Arbitration in India is governed by the law of arbitration in India which states that the for adopting the arbitration as a dispute resolution mechanism an agreement to that effect should be signed between the disputing parties. The parties can either opt for a separate arbitration agreement to be signed between them or include an arbitration clause in the main contract between the parties.
The Indian courts are increasingly adopting a pro-arbitration approach and enforcing valid arbitration agreements. The statement of objects and reasons of the Arbitration and Conciliation Act also recognizes the principle of non-intervention by courts in the arbitration process. However, the Indian courts will refuse to enforce an arbitration agreement where it finds prima facie that - no valid agreement exists or the dispute is not arbitrable.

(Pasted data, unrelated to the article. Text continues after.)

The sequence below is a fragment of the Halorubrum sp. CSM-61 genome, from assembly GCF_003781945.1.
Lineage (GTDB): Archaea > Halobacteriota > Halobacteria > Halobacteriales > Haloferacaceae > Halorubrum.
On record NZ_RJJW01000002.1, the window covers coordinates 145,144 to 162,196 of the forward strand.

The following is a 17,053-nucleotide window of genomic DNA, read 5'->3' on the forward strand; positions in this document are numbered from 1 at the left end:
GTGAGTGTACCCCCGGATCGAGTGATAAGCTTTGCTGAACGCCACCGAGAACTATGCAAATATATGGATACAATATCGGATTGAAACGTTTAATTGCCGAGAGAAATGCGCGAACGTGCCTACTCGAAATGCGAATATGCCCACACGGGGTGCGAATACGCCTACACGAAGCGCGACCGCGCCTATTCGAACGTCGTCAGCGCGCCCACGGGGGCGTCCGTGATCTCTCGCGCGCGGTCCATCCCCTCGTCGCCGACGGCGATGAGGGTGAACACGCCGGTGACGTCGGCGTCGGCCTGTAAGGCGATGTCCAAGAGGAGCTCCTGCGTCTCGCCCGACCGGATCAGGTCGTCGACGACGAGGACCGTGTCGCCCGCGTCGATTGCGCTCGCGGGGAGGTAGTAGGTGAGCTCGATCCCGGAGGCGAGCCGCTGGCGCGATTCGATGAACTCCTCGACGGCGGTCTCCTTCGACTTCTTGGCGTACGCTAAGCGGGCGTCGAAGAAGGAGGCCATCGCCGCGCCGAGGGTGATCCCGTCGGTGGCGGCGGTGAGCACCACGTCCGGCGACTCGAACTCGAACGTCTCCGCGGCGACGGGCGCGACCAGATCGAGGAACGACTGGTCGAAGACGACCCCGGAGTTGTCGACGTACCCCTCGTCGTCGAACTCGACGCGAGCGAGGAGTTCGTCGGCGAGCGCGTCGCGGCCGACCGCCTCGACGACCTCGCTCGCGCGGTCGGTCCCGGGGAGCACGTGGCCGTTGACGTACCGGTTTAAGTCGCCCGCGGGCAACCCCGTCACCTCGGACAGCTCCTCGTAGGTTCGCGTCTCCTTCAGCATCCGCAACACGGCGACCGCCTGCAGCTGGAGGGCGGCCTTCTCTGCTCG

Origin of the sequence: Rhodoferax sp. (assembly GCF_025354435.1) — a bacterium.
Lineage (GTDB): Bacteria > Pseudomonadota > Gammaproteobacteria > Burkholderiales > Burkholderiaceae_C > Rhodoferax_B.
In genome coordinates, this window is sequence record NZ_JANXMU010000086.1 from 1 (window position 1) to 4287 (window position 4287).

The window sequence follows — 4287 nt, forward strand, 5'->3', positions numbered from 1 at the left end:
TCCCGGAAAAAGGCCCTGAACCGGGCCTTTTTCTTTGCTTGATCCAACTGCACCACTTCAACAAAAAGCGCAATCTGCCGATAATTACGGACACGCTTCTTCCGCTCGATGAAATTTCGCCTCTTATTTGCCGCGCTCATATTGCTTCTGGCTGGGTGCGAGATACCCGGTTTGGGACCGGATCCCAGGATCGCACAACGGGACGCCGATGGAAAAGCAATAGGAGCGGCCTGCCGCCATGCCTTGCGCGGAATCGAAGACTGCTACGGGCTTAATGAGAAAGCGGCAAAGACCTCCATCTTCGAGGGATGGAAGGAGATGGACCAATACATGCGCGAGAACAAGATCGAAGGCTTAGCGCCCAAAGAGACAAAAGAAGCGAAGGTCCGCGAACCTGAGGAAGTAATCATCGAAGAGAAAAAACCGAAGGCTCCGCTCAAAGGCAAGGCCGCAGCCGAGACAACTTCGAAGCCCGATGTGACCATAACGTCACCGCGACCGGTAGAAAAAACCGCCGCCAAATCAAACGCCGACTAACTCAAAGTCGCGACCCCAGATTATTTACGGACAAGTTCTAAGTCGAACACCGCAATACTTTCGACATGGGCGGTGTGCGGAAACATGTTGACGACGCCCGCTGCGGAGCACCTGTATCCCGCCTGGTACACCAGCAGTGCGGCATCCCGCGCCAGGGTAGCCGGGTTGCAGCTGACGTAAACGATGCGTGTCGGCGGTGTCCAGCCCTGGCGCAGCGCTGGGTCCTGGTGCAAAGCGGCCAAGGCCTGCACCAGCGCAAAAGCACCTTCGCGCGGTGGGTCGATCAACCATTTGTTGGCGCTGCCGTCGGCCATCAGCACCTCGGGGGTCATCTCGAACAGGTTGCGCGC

The parties are free to decide on the number of arbitrators, as long as this is not an even number. Appointment of the arbitrator is the most important step in the arbitration process. If the parties fail to specify the number of arbitrators, the tribunal will consist of one arbitrator. When the parties fail to agree on a procedure for appointing a three-member tribunal, each party will nominate one arbitrator and the two party-appointed arbitrators will then appoint the presiding arbitrator. If a party fails to appoint an arbitrator within the stipulated period, the other party can apply to the Supreme Court or the High Court seeking the appointment of the arbitrator.